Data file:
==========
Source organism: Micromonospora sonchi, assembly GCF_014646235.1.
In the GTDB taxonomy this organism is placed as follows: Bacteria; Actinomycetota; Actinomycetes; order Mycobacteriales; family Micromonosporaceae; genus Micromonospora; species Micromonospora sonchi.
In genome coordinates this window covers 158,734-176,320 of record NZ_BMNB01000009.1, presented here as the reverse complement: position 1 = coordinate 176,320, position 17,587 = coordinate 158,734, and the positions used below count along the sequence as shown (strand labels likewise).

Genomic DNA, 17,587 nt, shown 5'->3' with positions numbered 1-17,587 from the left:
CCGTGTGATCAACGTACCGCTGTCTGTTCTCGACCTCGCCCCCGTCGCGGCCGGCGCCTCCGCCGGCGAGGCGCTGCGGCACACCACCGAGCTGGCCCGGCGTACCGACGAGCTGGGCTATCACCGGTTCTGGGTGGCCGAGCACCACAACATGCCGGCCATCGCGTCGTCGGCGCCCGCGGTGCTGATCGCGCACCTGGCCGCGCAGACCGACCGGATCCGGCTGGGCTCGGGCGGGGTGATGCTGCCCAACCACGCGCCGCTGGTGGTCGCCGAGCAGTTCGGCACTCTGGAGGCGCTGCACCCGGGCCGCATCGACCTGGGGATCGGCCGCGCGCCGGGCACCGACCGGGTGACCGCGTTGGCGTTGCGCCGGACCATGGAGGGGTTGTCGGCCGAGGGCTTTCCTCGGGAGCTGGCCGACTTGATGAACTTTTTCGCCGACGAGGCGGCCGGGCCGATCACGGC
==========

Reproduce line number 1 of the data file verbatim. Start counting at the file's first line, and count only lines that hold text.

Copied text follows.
Source organism: Micromonospora sonchi, assembly GCF_014646235.1.